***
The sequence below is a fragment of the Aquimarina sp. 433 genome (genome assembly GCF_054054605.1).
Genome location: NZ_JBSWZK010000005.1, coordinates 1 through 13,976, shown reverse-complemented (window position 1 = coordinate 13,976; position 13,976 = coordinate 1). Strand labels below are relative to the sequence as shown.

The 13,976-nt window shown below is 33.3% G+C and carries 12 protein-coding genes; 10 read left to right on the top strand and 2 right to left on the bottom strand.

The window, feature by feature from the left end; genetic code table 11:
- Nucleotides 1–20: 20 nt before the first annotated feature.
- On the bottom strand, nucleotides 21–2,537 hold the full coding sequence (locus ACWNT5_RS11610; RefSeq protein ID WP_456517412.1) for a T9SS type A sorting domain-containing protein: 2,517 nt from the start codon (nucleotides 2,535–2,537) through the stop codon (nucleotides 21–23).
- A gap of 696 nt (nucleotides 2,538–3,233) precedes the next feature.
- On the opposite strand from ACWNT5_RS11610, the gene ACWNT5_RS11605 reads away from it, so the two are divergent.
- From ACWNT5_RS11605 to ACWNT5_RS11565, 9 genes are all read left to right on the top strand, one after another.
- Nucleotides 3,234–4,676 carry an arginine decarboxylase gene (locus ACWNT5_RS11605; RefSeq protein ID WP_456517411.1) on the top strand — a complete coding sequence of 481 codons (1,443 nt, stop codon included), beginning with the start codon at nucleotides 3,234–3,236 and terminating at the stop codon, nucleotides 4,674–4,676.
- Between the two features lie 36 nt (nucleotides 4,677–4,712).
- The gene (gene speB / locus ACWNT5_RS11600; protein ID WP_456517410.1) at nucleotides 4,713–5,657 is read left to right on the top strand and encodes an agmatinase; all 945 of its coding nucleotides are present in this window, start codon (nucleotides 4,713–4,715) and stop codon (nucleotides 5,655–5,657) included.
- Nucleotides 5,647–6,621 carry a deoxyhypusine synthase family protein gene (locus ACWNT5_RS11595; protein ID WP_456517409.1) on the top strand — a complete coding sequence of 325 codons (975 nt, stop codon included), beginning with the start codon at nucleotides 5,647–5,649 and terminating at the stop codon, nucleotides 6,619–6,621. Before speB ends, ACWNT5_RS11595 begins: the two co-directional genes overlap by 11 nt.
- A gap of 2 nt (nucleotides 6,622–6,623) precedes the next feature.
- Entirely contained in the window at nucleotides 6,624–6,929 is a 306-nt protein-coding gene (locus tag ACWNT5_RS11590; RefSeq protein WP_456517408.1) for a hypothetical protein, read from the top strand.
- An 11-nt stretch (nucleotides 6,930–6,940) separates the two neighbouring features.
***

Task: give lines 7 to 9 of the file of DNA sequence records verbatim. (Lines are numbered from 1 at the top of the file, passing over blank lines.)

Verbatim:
- A gap of 696 nt (nucleotides 2,538–3,233) precedes the next feature.
- On the opposite strand from ACWNT5_RS11610, the gene ACWNT5_RS11605 reads away from it, so the two are divergent.
- From ACWNT5_RS11605 to ACWNT5_RS11565, 9 genes are all read left to right on the top strand, one after another.